Japan and the Philippines unite against China

Author: Julius Cesar I. Trajano, RSIS

Japanese Prime Minister Shinzo Abe’s recent visit to Manila has galvanised Japan’s strategic partnership with the Philippines. The two countries have come together in reaction to China’s assertiveness, and because of converging economic imperatives.

Students wave miniature national flags as a Philippine Navy high-endurance Hamilton-class cutter, the BRP Ramon Alcaraz, that had been decomissioned by the US Coast Guard and acquired by Manila, arrives at the former US naval base in Subic Bay, northwest of Manila. (Photo: AAP)

Standing together with Philippine President Benigno Aquino, Abe announced that Tokyo and Manila would expand the scope of their maritime and economic cooperation. Tokyo will extend a stand-by credit loan for the Philippines’ disaster preparedness and offer continuous assistance to the Mindanao peace process, among other initiatives.

When it was created in 2011, the purpose of the Japan–Philippines Strategic Partnership was simply to facilitate the exchange of goods, services, people and investments between the two economies through the implementation of the Japan–Philippines Economic Partnership Agreement. But ever since Abe was elected, the relationship has shifted focus to maritime security cooperation.

So it was no surprise when Prime Minister Abe promised 10 patrol vessels to the Philippine Coast Guard through a loan agreement. In itself, this should not alarm anyone. Both the Philippines and Japan are maritime nations who want to ensure maritime security and freedom of navigation in the region’s vital Sea Lines of Communication.

In context, however, this cooperation can be seen as a clear response to a common threat — China’s maritime build-up in the East and South China Seas. The relationship with Japan is just one element in the Philippines’ broader strategy: to intensify defence cooperation with its allies to compensate for its limited military capability and insecurity.

Manila’s multilateral approach to security in the South China Sea is also a bid to counter Beijing’s insistence on bilateralism, which may legally and strategically undermine Manila’s territorial claims. This is why President Aquino will give the United States and Japan access to the Subic Naval Base, a former US military facility facing the South China Sea.

Japan, too, gains from increased cooperation. The Philippines will play a role in Japan’s nascent defence strategy of deploying Japanese marine troops and surveillance drones to protect its remote islands in the East China Sea. Also, a better relationship with the Philippines fits in with Japan’s foreign policy strategy of re-engaging ASEAN.

But Japan cannot be an effective counterweight to China on its own. China is not likely to be intimidated. It is only the United States, still the dominant Pacific power, which can guarantee peace and stability in the Asia-Pacific through its military presence.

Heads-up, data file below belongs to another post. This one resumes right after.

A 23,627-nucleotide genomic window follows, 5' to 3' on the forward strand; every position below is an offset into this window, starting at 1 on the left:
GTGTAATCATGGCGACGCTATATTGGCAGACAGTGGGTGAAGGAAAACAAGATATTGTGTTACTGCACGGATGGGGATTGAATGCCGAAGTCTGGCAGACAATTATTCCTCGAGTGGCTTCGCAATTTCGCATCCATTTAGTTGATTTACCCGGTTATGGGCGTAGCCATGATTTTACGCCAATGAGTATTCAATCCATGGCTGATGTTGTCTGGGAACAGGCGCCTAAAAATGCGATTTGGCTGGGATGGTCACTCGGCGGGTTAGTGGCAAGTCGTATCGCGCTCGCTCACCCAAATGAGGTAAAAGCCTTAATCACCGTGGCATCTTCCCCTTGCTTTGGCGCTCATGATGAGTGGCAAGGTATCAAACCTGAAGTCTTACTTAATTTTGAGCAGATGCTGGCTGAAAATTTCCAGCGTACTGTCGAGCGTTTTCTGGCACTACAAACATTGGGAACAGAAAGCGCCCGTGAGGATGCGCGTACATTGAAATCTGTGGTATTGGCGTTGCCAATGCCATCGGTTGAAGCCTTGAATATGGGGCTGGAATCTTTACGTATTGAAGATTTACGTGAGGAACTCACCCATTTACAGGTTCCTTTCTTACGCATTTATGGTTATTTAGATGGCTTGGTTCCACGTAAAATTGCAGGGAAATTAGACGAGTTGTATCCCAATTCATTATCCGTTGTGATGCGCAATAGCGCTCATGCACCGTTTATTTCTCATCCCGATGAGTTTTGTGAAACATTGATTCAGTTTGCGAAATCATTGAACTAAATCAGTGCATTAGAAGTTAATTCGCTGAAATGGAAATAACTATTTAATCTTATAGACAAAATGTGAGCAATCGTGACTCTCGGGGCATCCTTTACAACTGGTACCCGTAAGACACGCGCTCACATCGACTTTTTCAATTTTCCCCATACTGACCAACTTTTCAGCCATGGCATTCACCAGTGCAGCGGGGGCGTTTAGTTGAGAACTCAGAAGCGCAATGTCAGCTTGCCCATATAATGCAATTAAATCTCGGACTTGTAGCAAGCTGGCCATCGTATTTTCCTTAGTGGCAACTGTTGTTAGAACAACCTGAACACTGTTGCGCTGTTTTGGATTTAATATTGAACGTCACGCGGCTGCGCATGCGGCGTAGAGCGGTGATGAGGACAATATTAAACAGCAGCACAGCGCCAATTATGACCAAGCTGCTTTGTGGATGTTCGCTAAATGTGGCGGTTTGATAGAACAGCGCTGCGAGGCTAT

Still, the revitalised partnership will be useful, and it is not just about counter-balancing China. Prime Minister Abe and President Aquino pledged to bolster economic cooperation at a time when both Japan and the Philippines are undergoing an economic renaissance and gaining international confidence by combining fiscal stimulus with economic reform.

But the Japanese government knows its economy needs closer ties with vibrant ASEAN countries if reforms are to succeed. As the fastest-growing economy in the region, the Philippines offers a competitive investment destination and a lucrative market for Japanese companies, who are looking elsewhere than China in light of anti-Japan protests, which disrupt business.

On the other hand, President Aquino thinks Japan can be a major driver of the Philippines’ future economic growth. His administration is turning to foreign direct investments (FDI) to expand the manufacturing sector. In 2012, Japan was the Philippines’ largest trade partner, with roughly US$16 billion in total bilateral trade, and the second-biggest source of FDI.

Prime Minister Abe’s visit is seen as catalysing Tokyo’s support for President Aquino’s key programs in infrastructure development, disaster preparedness, and the Mindanao peace process through official development assistance. Japan is the leading source of such aid to the Philippines and it has poured money into Mindanao, where the Philippine government has been negotiating for a comprehensive peace pact with the Moro Islamic Liberation Front. Aquino clearly wants a final peace accord to form part of his legacy, and Japan has contributed significantly to the process through its development projects under the framework of the Japan–Bangsamoro Initiative for Reconstruction and Development, or J-BIRD.

During Abe’s visit, Philippine survivors of Japanese military sexual slavery during World War II urged Aquino to bring up their demand for official apology. But President Aquino did not delve into the issue of comfort women and even suggested that the Philippines has moved on from its historic conflict with Japan. The Philippine government has said previously that it would back a rearmed Japan shorn of its pacifist constitution to counter-balance China in the Asia Pacific.

Japan’s and the Philippines’ strategic and economic interests are converging. Their relationship is no longer defined by the bitter memories of brutal Japanese occupation. Instead, their priorities are to ensure economic growth and counter China’s assertiveness.

Julius Cesar I. Trajano is a senior analyst at S. Rajaratnam School of International Studies (RSIS), Nanyang Technological University.

This article was first published here, as RSIS commentary No. 146/2013

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  • Erick Sy

    Although Japan and Philippines are united against China, can their combined militaries even stand up the largest military force in the world and the 3rd most powerful country?